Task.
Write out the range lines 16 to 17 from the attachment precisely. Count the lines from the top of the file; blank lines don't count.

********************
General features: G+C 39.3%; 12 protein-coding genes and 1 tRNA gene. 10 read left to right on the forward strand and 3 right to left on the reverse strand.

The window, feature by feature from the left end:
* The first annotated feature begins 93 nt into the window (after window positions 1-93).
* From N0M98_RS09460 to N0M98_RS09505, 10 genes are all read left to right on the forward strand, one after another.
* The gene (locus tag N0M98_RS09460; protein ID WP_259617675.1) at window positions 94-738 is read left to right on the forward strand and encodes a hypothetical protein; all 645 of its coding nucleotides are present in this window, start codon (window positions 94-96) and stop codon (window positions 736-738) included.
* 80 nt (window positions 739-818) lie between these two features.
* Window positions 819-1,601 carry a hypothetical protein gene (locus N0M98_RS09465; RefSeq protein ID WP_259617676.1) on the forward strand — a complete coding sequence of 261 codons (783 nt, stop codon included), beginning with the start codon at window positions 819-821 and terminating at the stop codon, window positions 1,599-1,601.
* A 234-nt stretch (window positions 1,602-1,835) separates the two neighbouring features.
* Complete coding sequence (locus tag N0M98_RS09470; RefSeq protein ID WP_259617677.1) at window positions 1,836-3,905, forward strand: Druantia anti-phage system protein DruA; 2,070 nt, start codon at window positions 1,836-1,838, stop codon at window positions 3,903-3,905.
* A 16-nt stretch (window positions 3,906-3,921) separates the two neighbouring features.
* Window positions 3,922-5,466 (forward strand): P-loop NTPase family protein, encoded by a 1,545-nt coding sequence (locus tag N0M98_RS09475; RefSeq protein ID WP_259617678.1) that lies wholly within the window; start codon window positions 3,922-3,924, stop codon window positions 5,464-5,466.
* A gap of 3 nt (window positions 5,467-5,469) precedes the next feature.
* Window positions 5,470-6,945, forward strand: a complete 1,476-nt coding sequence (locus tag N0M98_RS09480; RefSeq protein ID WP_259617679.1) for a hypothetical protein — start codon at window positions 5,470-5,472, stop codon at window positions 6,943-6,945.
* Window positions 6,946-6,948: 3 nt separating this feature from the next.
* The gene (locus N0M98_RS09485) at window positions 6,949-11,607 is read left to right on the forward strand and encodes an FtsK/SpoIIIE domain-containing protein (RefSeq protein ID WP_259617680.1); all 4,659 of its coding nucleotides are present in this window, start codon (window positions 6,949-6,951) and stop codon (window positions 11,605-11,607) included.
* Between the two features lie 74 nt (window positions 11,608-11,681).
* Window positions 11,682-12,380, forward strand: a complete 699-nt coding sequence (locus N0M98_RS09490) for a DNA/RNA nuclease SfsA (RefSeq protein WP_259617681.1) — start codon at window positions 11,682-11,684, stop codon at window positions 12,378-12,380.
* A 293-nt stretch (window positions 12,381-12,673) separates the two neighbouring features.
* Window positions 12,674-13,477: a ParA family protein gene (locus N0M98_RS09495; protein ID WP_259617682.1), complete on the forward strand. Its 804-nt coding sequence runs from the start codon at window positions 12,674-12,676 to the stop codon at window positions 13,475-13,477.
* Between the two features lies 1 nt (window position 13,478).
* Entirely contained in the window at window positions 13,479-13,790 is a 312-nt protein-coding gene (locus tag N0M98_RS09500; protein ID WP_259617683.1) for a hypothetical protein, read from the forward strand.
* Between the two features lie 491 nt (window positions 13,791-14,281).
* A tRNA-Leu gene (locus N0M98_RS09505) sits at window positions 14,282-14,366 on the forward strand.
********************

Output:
* Between the two features lie 74 nt (window positions 11,608-11,681).
* Window positions 11,682-12,380, forward strand: a complete 699-nt coding sequence (locus N0M98_RS09490) for a DNA/RNA nuclease SfsA (RefSeq protein WP_259617681.1) — start codon at window positions 11,682-11,684, stop codon at window positions 12,378-12,380.